the use of techniques to move across a victim's internal network that were previously observed in past Lazarus campaigns
"The data we have at our disposal tends to indicate that the VHD ransomware is not a commercial off-the-shelf product; and as far as we know, the Lazarus group is the sole owner of the MATA framework. Hence, we conclude that the VHD ransomware is also owned and operated by Lazarus," Kaspersky researchers said today.
Fits in the bigger picture
What Kaspersky has discovered here fits in the bigger picture of the North Korean hacking landscape.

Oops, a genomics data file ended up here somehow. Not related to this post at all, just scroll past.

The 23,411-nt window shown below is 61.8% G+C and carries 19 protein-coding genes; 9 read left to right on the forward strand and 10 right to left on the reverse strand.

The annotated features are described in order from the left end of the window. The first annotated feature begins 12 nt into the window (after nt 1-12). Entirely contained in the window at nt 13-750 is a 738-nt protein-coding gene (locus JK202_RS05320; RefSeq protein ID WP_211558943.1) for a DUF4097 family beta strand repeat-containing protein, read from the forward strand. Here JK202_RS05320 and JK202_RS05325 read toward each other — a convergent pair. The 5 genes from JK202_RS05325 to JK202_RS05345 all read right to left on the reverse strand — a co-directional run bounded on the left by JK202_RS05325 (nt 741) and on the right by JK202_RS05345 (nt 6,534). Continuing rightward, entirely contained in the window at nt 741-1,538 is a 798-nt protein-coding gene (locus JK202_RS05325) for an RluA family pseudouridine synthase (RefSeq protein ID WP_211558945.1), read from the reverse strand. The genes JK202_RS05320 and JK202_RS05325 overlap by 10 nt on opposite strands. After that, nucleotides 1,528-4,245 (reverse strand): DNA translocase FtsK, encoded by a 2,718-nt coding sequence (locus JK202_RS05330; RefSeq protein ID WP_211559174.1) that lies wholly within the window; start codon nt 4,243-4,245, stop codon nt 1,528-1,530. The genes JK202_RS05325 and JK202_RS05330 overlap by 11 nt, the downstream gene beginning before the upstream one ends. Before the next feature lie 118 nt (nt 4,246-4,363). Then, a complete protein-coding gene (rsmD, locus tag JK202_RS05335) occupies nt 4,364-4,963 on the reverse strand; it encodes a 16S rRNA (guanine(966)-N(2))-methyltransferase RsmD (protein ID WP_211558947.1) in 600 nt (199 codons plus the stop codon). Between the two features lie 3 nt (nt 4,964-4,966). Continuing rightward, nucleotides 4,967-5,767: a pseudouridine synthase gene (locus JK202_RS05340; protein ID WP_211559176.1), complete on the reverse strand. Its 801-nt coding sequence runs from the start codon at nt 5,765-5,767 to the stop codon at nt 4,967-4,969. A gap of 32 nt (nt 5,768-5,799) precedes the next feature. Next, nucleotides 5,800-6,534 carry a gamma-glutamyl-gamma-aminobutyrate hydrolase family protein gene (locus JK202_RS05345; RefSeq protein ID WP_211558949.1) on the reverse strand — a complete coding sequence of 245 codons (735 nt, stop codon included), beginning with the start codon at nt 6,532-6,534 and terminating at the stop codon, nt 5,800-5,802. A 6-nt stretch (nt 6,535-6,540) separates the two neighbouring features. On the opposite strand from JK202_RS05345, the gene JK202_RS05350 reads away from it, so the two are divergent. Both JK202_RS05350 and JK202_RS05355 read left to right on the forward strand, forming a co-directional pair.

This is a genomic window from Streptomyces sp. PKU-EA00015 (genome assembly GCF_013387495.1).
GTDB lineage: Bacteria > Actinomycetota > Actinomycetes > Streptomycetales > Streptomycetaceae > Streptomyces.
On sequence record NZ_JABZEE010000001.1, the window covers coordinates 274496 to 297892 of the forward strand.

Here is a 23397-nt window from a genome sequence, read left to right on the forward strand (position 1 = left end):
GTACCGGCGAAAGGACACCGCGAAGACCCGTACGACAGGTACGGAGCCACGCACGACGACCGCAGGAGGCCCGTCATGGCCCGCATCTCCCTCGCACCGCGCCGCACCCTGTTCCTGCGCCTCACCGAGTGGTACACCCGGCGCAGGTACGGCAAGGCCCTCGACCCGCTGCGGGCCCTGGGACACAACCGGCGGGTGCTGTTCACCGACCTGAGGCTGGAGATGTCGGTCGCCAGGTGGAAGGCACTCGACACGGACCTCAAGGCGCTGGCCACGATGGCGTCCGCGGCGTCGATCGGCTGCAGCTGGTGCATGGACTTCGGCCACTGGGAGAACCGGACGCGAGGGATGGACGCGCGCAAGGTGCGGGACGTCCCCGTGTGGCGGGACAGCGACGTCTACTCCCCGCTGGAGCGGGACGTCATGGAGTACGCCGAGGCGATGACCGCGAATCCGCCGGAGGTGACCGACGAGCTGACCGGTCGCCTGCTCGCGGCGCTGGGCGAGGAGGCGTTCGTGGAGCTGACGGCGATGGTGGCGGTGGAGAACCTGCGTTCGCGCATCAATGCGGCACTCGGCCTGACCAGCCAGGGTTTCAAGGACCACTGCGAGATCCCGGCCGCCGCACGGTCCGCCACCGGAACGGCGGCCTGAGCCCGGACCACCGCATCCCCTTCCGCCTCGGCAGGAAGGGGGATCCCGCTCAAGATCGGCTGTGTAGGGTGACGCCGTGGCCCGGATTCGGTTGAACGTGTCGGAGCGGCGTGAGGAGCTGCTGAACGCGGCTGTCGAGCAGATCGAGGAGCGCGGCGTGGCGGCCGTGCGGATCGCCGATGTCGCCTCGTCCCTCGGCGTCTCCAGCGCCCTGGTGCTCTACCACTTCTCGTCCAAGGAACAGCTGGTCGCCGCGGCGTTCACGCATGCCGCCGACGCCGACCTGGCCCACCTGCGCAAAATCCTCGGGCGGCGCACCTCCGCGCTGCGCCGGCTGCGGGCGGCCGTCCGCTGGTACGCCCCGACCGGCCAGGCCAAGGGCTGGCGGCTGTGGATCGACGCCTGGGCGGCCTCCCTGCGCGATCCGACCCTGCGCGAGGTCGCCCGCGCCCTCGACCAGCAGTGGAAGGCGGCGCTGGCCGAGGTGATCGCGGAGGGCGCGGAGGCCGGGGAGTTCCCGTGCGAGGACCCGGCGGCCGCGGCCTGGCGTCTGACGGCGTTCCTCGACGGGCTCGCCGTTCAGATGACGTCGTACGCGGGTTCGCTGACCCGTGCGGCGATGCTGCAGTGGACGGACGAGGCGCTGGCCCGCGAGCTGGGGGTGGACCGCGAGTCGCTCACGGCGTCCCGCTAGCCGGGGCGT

Based on numerous previous reports published over the past four years, North Korean hackers are usually divided into two categories -- (1) those who engage in cyber-espionage for intelligence purposes, and (2) those who engage in financial crime to raise funds for the Pyongyang government (which funds the US Treasury believes are used to support the country's weapons and missile programs).
The VHD attacks are, without a doubt, the work of the second group, which seeks to extort money from hacked organizations.
The difference between VHD and WannaCry is that VHD is better coded and that Lazarus operators appear to only deploy it sparingly, on the networks of high-profile companies from where they can demand huge ransoms to decrypt data -- in a tactic that's known today as "big game hunting."
The world's most famous and dangerous APT (state-developed) malware